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Reframing BAME 



Jermaine Balfourth, design team lead at OLIVER explains why more people are beginning to reject the term BAME

Reframing BAME 

OLIVER's design team lead, Jermaine Balfourth shares his insights into the term BAME and why he thinks if should be rejected for an alternative. 

The BBC asked a good question recently: why should we reject the term BAME? 

It’s been on my mind and, seemingly, on the minds of many others. 

There are many reasons why I feel we should reject the term BAME (which I go into below). 

There’s just one reason why we haven’t. And that is, we don’t yet have an alternative. 

The term BAME has a job to do, you see. At its best, it helps the UK’s creative businesses benchmark themselves against their diversity goals. At worst, it’s a safe-word (or, perhaps, even a lazy word?) that lets us be vague about people’s race, nationality and origin. Whilst it aims to be helpful, under the spotlight of BLM it has been seriously stress-tested for its usefulness.

What does BAME mean to BAME people?

‘Black’, ‘asian’ and ‘minority ethnic’ are each too broad to mean, well, anything. 

As pointed out in the BBC article by 24-year-old actor Nicole Miners, the term is misleading for several reasons. “It misleads people into thinking that everyone who isn’t white English should come under the term BAME”, she said.  

And she’s right. If we’re talking about being ‘Asian’ then we’re talking geographically about being possibly Chinese, Korean, Pilipino, Sri Lankan (and about 50 other nationalities) - an estimated population of 4.4 billion around the world making-up 60% of the world’s population. Despite only a small proportion of Asian people residing in the UK (approximately one person in every 20), Asian people are by no means ‘Ethnic Minorities’, which is why the BAME grouping feels so misrepresentative. The same applies to ‘Black’. 

Connotations surrounding this term lead to people feeling less than. Somehow not as mighty. A continued (though unintentional) separation of whites from non-whites, the majority from the minority, the bigger from the smaller. A term that’s akin to ‘coloured’, according to the BBC interviewees. 

As long as the markers for BAME are so wide open the term cannot serve its purpose - which is ultimately to promote equality and inclusion. The irony is, it puts people in an isolated group and yet carries the intention of bringing people closer together.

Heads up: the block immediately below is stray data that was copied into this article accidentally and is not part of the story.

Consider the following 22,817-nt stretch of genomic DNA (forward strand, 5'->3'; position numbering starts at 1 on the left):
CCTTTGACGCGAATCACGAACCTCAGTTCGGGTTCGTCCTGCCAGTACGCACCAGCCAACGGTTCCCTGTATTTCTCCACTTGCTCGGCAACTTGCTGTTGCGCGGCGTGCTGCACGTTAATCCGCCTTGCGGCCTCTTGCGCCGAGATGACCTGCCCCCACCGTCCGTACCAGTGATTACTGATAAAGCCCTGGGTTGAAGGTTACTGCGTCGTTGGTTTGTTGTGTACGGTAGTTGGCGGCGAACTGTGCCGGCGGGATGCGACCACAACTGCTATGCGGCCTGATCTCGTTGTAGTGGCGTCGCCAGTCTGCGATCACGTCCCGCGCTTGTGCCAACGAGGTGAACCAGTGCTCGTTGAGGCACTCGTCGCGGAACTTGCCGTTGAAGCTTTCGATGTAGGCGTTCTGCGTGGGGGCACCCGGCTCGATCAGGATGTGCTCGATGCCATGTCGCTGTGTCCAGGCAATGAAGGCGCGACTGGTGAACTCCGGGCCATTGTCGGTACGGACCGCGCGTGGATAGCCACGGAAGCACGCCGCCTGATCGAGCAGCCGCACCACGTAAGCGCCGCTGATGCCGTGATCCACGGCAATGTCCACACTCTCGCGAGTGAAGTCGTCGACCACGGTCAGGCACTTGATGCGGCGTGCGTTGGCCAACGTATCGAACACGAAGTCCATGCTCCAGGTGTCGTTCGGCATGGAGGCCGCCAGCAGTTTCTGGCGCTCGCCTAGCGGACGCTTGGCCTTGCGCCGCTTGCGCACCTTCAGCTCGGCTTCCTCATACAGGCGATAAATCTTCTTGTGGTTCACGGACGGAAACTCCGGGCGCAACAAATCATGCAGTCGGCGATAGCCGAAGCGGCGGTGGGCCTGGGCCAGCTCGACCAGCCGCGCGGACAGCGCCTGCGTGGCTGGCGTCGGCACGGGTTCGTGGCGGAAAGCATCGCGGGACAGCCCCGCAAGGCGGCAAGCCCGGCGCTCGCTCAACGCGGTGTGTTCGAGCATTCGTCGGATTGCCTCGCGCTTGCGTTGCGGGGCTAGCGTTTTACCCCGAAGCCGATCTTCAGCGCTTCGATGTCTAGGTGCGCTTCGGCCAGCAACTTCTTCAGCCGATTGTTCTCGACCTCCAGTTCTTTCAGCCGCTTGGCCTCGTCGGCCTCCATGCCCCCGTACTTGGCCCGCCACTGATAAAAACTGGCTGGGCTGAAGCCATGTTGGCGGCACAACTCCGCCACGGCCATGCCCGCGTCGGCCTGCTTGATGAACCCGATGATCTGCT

Creatives need to get creative with the term BAME

If we’re set on needing a phrase to group ‘people of colour’ (a phrase I would never promote the use of, by the way) for the purposes of better serving their need for equity (particularly in Western countries), then let’s at least make the term empowering. 

Playing around, how about:

BAME – the Big And Mighty Ensemble.

Or, BAME – the Bright, Ambitious but often Misrepresented Entities.

Or, my personal favourite, BAME – Bin All Minority Acronyms. (Okay, that’s BAMA, but you get the idea.) 

The point is, let’s introduce fairer, more aspirational ways for Adland to coin under-represented people. Only this will help bring these communities out of the box that the industry is unconsciously creating for them. 

And who knows, perhaps we won’t need boxes at all in future?

We’re all one

The question then becomes, in 2020 do we really need a group term at all? 

If we commit to conducting anti-racist and unconscious bias training within the creative industry, then we don’t need to be afraid to actually use people’s ethnicities to describe them: call African people African, call East Asian people East Asian, call Bangladeshi people Bangladeshi. It’s actually very simple once we take time to educate ourselves properly, and then get comfortable using new terminology.

People won’t then need to be grouped together, because there is no accurate catchall system that can be accurately applied to this level of diversity (apart from simply calling us ‘people’) – the kind of diversity we all want to celebrate.  

I’m glad that this conversation is now at the forefront.

Let’s be braver, more creative and more accountable with our approach to the words we use in our efforts to increase inclusion and, above all else, equality in the workplace.  

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OLIVER, Fri, 17 Jul 2020 13:40:53 GMT